A Swiss student project is shooting for the stars: As part of the student association for space, the team of project EULER is building the first supersonic rocket of Switzerland. For their construction, the students also make use 3D printing technologies such as Selective Laser Sintering (SLS).
A STUDENT ASSOCIATION FOR AEROSPACE AND AVIATION
The “Akademische Raumfahrt Initiative Schweiz” – ARIS for short – is a student association that pushes for more aerospace topics in Swiss academia. According to ARIS, this field is often underrepresented in the curricula of the universities. That is why the association offers more than 120 students from the German speaking part of Switzerland the unique opportunity to develop, design and test rockets and rocket engines. However, ARIS by no means limits itself to the natural sciences: students from various disciplines such as mechanical engineering, electrical engineering or even management are brought together to form interdisciplinary teams. In the future, the goal is to become one of the Swiss main players in the field of aerospace, both technically and scientifically.
REACHING SUPERSONIC WITH PROJECT EULE
One specific goal of ARIS is to win the annual Spaceport America Cup (SPAC). Every year, this competition attracts several hundred student teams from all over the world to the desert of New Mexico where their rockets compete against one another in various categories. For 2020 the corresponding rocket project of ARIS is named EULER – after the Swiss mathematician and astronomer Leonhard Euler – and is under the technical lead of physics student Michael Kerschbaum.
"The aim of the project is to develop ARIS’ first supersonic rocket and fly it to an altitude of almost 10,000 meters" Michael states. And even though the Cup could not be held this year due to the COVID-19 pandemic, Michael’s team of 35 motivated students is still committed to this endeavor.
MORE FLEXIBILITY THANKS TO 3D PRINTING
Developing a supersonic rocket is not an easy undertaking. For a student project, the situation is further complicated by a limited access to industrial production methods and the lack of financial resources. As a result, the students at ARIS often rely on cost-effective 3D printing technologies to construct their prototypes – both with in-house Fused Deposition Modeling (“FDM”) printers and sponsored selective laser sintered (“SLS”) parts. For the team, the main advantage of additive manufacturing lies in the great flexibility during the design phase. "3D printing allows us to be very creative when coming up with ideas and to quickly integrate new features," Michael Kerschbaum explains. For example, a mount for a new on-board computer was quickly designed, 3D printed and installed in the rocket just days before a test run.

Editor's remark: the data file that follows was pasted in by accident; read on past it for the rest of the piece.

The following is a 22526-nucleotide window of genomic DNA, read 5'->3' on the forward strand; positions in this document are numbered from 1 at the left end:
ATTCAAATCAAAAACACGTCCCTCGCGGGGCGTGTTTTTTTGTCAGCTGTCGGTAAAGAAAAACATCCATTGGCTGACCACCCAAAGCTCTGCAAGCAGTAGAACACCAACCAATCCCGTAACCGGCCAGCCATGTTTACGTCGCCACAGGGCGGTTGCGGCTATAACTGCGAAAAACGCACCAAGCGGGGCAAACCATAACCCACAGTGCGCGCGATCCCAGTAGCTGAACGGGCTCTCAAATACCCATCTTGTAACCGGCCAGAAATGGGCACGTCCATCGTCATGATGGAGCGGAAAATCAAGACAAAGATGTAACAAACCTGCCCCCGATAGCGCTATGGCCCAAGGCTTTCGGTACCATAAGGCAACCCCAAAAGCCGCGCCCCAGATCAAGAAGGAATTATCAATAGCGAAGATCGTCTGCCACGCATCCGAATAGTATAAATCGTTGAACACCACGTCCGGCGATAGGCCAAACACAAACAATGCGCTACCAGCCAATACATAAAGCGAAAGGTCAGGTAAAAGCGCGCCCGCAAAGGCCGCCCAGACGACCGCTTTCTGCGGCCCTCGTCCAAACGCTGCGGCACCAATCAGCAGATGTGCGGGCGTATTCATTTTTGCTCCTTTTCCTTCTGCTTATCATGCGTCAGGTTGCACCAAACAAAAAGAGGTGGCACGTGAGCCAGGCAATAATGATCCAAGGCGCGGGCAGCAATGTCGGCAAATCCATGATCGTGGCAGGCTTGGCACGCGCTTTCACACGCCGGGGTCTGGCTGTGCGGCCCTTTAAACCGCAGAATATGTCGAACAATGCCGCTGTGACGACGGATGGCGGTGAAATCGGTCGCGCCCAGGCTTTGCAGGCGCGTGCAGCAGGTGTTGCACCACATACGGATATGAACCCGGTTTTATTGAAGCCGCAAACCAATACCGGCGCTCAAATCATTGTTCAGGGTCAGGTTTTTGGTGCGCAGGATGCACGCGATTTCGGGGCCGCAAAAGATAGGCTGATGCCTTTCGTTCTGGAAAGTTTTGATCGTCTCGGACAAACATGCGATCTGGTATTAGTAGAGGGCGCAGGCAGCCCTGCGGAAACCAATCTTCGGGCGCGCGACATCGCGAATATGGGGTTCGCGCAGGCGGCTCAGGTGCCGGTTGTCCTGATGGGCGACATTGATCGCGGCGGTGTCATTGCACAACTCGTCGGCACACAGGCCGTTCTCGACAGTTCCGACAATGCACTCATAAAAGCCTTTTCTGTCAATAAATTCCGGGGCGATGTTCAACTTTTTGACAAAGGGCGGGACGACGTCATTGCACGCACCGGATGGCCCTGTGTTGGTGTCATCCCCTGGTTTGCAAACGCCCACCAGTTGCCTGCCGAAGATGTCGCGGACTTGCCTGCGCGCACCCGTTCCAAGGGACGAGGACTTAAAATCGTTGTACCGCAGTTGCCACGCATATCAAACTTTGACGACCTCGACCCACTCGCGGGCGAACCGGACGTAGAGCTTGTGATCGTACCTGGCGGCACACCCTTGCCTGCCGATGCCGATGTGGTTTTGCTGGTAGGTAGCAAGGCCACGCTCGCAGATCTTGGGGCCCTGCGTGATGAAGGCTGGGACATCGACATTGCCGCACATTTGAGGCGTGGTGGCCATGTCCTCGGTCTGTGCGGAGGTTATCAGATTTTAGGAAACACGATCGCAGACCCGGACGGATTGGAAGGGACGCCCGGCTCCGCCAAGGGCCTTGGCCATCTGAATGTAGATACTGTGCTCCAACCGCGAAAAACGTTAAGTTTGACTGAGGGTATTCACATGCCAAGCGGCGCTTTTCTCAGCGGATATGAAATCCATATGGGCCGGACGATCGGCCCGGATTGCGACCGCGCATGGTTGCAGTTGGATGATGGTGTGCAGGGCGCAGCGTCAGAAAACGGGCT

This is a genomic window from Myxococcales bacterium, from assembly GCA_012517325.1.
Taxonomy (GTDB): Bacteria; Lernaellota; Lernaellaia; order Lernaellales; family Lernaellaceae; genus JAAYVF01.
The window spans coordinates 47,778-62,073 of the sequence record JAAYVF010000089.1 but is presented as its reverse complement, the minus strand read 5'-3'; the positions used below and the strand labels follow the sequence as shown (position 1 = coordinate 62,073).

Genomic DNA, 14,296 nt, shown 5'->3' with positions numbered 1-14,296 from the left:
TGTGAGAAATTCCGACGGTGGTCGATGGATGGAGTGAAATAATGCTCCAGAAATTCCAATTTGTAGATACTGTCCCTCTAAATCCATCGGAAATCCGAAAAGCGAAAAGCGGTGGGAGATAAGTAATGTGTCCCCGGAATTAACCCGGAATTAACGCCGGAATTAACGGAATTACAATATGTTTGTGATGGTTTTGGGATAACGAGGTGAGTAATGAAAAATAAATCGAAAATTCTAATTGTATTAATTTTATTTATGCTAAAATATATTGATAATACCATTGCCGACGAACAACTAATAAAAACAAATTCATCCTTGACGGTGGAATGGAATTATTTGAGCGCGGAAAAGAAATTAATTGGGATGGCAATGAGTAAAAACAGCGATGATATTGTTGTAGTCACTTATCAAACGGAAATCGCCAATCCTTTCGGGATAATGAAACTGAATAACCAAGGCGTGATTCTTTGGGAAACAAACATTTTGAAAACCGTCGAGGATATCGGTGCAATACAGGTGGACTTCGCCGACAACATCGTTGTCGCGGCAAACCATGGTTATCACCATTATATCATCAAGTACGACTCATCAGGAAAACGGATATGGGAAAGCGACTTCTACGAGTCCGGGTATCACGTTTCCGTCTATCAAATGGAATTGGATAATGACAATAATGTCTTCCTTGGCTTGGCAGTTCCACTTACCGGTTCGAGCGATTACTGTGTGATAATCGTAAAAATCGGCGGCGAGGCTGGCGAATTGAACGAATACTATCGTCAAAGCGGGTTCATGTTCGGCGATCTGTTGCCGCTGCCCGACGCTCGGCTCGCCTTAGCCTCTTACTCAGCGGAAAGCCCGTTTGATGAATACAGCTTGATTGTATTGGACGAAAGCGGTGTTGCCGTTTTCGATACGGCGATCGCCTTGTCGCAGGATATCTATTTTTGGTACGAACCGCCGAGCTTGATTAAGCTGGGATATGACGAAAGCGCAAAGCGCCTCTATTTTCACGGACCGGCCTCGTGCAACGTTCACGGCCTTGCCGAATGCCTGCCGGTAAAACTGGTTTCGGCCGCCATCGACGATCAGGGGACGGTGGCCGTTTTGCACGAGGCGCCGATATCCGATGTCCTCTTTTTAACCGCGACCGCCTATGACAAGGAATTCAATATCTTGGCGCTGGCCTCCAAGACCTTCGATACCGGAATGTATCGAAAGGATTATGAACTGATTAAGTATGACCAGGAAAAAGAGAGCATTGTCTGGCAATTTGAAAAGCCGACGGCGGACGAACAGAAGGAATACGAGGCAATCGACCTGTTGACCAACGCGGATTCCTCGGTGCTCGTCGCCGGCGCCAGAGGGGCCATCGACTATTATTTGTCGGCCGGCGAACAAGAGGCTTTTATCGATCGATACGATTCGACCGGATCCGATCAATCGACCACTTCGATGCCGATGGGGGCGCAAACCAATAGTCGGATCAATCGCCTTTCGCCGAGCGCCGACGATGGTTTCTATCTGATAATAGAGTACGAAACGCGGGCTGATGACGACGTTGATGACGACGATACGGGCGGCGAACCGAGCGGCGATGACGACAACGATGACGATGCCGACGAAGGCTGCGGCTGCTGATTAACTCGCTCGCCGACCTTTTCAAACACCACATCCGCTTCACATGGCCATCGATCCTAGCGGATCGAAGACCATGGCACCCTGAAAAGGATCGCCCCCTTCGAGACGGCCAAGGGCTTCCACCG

SINTRATEC SPONSORS LASER-SINTERED COMPONENT
In the case of ARIS, 3D printed parts are usually located inside of the rockets, where material requirements are comparatively low. Components on the outside of the rocket on the other hand need to be aerodynamically optimized, as they affect the drag, while being robust enough to withstand the extreme forces during lift-off. FDM printers quickly reach their limits in such applications, which is why Team EULER looked for sponsors in the field of selective laser sintering. As the only Swiss manufacturer of SLS 3D printers, Sintratec was quickly found to be the right partner to produce the required work pieces on the Sintratec S2 system free of charge. The parts sintered with durable nylon powder (Sintratec PA12) are so-called Launch Lugs (see below). "This is a very crucial part for the rocket’s flight – if the launch lug does not hold in the first few moments, the rocket cannot lift off the launch rail safely," emphasizes Michael Kerschbaum.
About the Launch Lug
The launch lug is designed to guide the rocket safely from the launch pad when taking off alongside the launch rail. You can think of the launch rail as a track in which the launch lug is guided. The heavy forces during lift-off (the launch lug slides along the rail at speeds of up to 200km/h) require a high degree of robustness of the used material. By means of SLS 3D printing the launch lug of team EULER was aerodynamically optimized and perfectly adapted to the launch rail.
FIRST SUPERSONIC – THEN ORBIT?
After more than 9 months of development, manufacturing and testing, the EULER team was ready for the maiden flight in July 2020. In the Swiss mountains near Lucerne, the rocket with the Sintratec parts had to prove itself – with success: The launch proceeded without any errors and the launch lugs had no problem withstanding the forces. Michael Kerschbaum was convinced by the material properties of the SLS components: "The Sintratec technology allows for a high degree of flexibility in manufacturing while at the same time keeping weight down – both of which are important advantages for the aerospace sector. I can imagine many applications where such parts could be used in the production of rockets or rocket engines." For the first supersonic flight of their rocket, the students now have to find a more suitable location with a greater amount of free airspace than small Switzerland. But even if ARIS will have to wait until the sound barrier is broken, the ambitions remain high: "By 2029, we also hope to be the first student team to send something into the Earth’s orbit (rocket, satellite, rover…)," emphasizes Michael.
Sintratec is wishing the team all the best – and who knows, maybe then we will not only be able to admire the first Swiss rocket, but also the first Swiss SLS parts in orbit.